It is no secret that I suffer from anxiety and depression, so back in 2018 I reached out to a local hypnotherapist who also specialised in CBT (cognitive behavioral therapy) to get some extra support. Here is how I found it.
There are plenty of ways to have therapy these days, including going to visit a therapist or having online therapy. Online therapy jobs might be ideal for trained therapists, as they can work from anywhere, earning between $15-$25 per hour. It is easy to make a full time income as an online therapist, and you can award yourself more flexibility when it comes to seeing patients.
My own therapy journey
The first thing to mention is that I chose to have therapy privately. Previously I had self-referred to the NHS CBT, but I felt as though I was on a conveyor belt, and only had 12 sessions allocated. Through privately funding my therapy I felt that I had more control and could take things at my own pace. I had the flexibility to have more sessions or less sessions depending on how I was feeling as well as my other commitments.
I had a free consultation before deciding to proceed, and arranged to have weekly therapy sessions.
Overall I visited my therapist for a year before we decided to take a break, and that was about 3 months ago now.
How therapy helped me
I originally went for therapy to help me with my anxiety with being a passenger in a car.
I would be terrified, screaming out in fear, heart racing and having panic attacks.
What therapy did for me was a whole lot more than just looking at this issue.
Through hypnotherapy we found some past childhood trauma that I hadn't remembered, and started to work on the healing process following that.
With the CBT side of therapy I was able to come up with lots of techniques to help me to manage my emotions and manage events that would normally trigger me.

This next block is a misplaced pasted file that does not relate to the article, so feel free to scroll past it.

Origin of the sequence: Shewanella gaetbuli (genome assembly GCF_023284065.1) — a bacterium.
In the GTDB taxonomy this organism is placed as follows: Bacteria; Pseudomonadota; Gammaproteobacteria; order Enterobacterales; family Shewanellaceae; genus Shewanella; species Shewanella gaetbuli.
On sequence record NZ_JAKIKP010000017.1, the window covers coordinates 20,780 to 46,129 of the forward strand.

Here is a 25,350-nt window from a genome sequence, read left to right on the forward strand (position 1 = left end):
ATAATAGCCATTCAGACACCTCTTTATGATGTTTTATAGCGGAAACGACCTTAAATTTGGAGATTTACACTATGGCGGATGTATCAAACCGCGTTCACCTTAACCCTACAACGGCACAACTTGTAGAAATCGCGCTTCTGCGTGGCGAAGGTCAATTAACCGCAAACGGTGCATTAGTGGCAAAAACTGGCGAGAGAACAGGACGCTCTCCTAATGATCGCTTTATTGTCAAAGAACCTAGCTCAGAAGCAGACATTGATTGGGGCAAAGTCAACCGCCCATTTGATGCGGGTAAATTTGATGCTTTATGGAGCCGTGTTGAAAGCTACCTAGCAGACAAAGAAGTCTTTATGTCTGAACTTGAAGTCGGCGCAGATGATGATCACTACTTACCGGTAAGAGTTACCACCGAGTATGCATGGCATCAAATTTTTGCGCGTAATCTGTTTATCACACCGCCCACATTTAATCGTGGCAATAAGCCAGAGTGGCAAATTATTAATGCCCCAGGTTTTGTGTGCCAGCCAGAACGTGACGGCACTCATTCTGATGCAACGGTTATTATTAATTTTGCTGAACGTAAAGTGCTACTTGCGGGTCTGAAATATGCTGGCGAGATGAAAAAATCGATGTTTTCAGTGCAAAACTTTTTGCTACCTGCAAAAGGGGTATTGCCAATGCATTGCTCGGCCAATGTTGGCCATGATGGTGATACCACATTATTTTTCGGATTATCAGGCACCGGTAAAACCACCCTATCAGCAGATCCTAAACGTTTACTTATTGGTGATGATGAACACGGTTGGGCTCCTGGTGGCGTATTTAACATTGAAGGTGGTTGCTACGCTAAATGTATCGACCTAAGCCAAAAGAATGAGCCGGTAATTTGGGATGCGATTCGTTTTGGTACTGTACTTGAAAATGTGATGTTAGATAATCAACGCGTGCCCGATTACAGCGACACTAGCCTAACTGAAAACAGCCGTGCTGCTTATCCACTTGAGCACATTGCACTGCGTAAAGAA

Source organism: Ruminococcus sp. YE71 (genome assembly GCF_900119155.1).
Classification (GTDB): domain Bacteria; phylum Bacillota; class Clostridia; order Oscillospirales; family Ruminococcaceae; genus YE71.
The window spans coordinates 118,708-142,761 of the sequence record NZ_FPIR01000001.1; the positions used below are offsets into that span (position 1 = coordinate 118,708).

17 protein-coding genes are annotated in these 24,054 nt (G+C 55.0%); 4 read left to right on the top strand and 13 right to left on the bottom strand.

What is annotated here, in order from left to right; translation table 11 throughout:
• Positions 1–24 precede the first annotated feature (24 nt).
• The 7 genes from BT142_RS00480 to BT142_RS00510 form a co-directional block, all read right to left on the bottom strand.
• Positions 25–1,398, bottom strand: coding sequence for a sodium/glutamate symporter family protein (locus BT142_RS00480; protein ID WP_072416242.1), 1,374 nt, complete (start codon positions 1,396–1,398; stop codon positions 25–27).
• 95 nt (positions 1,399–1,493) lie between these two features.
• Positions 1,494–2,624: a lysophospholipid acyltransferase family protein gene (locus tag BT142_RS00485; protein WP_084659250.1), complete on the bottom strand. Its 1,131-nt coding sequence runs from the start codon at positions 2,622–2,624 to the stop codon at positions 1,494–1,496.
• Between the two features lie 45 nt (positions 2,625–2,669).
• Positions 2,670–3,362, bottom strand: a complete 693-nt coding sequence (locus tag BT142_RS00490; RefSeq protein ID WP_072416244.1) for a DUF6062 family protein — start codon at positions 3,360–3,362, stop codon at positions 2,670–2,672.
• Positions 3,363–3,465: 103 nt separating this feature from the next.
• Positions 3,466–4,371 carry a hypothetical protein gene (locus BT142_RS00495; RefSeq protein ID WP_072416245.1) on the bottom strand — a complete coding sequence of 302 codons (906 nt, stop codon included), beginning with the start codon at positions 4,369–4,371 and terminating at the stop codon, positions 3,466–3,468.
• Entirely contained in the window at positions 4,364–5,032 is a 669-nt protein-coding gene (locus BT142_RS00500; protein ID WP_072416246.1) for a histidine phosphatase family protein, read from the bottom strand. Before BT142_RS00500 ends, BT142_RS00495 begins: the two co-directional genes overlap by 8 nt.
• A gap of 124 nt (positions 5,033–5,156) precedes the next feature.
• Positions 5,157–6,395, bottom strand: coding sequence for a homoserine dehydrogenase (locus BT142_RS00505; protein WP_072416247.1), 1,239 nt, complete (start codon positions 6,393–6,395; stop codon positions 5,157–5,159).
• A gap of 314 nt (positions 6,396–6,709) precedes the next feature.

Worry time is one of the most powerful tools I learned from therapy.
Instead of letting my mind dwell on something, over and over, sometimes stopping me from falling asleep, I would tell myself to stop thinking about it and that I would worry about it at a set time in the future.
Worry time helps me to sleep better and to stop dwelling over things.
‘What evidence do I have?'
When negative thoughts crop up, or someone says something upsetting, I ask myself this question:
What evidence do I have?
For example, if I start to think that I am lazy or I get a comment calling me lazy, I try to think about what evidence I have about that.
I usually find evidence about the opposite. For example, I have built up a successful business that means my husband and I don't have to go out and do traditional jobs. I spend a lot of time working, even if it feels as though I am just on my phone, or enjoying myself.
What would you say to a friend?
The is another powerful tool that I have learned from therapy.
When trying to make a decision, think about what you would say to a friend.
Chances are that you won't be as harsh as you are being on yourself. Sometimes if you remove yourself from the question you can easily see what the solution is.
Overall I have really enjoyed seeing my progress from therapy, and I have found it incredibly useful.